Outcry at Sentence Given to Zimbabwean Author

 Faber, PEN International and the International Publishers Association (IPA) have all issued statements condemning the suspended prison sentence given to the Zimbabwean 2020 Booker shortlisted novelist Tsitsi Dangarembga after the writer staged a peaceful protest in which she carried placards calling for reform.

 On 29 September 2022, a magistrates court in the Zimbabwean capital Harare sentenced the renowned author, filmmaker, and activist and her co-defendant, Julie Barnes, to six months in jail and a fine of 70,000 Zimbabwe dollars (£200). The sentence has been suspended for the next five years on the condition the pair do not commit the offence again.


In a statement, the pair said their posters had called for a better life for Zimbabweans and “institutional reform in our country, alongside the release of those who had exposed corruption in government in the media, and others who had encouraged citizens to protest, who had been imprisoned without bail and without trial”.

They said: “Our hearts are heavy at this outcome, because this conviction could set the precedent that a Zimbabwean – indeed a person in Zimbabwe – is not free to walk down a road with another citizen displaying peaceful messages that convey their opinions on issues that affect them as people living in this country. We must no longer joke that there is freedom of expression in Zimbabwe, but no freedom after expression. We must take this conviction as a warning sign that our freedom peacefully to express what we want as Zimbabweans in public discourse is being stripped away from us.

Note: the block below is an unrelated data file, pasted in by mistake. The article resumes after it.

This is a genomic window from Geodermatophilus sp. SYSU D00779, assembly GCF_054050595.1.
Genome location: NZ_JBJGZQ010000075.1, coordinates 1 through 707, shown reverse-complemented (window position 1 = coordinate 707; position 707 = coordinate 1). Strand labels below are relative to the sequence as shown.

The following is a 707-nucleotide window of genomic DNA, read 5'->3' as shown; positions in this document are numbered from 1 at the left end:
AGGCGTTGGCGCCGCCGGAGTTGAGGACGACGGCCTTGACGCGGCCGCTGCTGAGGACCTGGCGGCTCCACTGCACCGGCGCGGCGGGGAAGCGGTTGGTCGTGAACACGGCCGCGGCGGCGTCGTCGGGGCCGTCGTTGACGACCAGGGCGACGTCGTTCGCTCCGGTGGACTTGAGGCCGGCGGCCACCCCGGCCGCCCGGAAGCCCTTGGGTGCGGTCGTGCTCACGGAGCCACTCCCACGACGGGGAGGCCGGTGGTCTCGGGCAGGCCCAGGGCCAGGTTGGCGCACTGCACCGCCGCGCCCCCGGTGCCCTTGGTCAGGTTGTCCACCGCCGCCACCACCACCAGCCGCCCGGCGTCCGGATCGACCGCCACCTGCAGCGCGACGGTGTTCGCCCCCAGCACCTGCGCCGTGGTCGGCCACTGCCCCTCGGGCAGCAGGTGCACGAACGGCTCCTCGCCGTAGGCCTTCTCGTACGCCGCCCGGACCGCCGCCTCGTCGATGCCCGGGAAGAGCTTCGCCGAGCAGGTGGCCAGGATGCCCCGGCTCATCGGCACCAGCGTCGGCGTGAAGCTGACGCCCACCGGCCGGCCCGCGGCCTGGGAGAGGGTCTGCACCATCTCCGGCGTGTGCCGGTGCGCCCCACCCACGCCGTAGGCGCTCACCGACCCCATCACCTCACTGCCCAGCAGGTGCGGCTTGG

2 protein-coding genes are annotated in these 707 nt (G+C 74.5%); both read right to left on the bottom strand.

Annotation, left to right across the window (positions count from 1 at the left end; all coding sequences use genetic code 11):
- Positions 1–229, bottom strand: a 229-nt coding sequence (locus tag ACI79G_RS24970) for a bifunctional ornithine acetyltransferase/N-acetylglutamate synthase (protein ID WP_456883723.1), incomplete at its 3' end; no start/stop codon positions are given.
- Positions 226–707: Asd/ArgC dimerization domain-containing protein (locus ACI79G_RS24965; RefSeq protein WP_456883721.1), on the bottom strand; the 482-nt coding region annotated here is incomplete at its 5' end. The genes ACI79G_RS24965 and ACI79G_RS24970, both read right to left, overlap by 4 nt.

“We are being intimidated into silence and inaction as repression and corruption increase, and the quality of our lives, our hopes for our children’s lives and our children’s confidence in their futures decreases. Freedom, justice and a dignified life are our right as Zimbabwean inhabitants of our planet. We urge you all to stand peacefully for freedom, justice and dignity in our country at all times. We promise you that we will always do the same.”

Faber said it  “strongly condemns” the conviction, and “stands side by side with Tsitsi Dangarembga and Julie Barnes”.  A spokesperson for PEN International said the organisation was “shocked by this news and strongly condemns the systematic misuse of the rule of law by the Zimbabwean authorities to harass, intimidate, and punish Dangarembga and Barnes, simply because they exercised their legitimate right to freedom of expression”.

At the IPA, Kristenn Einarsson, who chair’s the organisation’s Freedom to Publish Committee, said: “Tsitsi Dangarembga’s sentence is a twisted joke. Two people peacefully holding up placards calling for reform cannot be considered to be inciting public violence and breaching the peace. The sentence may well be suspended, but we fully support Tsitsi in her appeal. Failing to do so would be to condemn all Zimbabweans to silence.”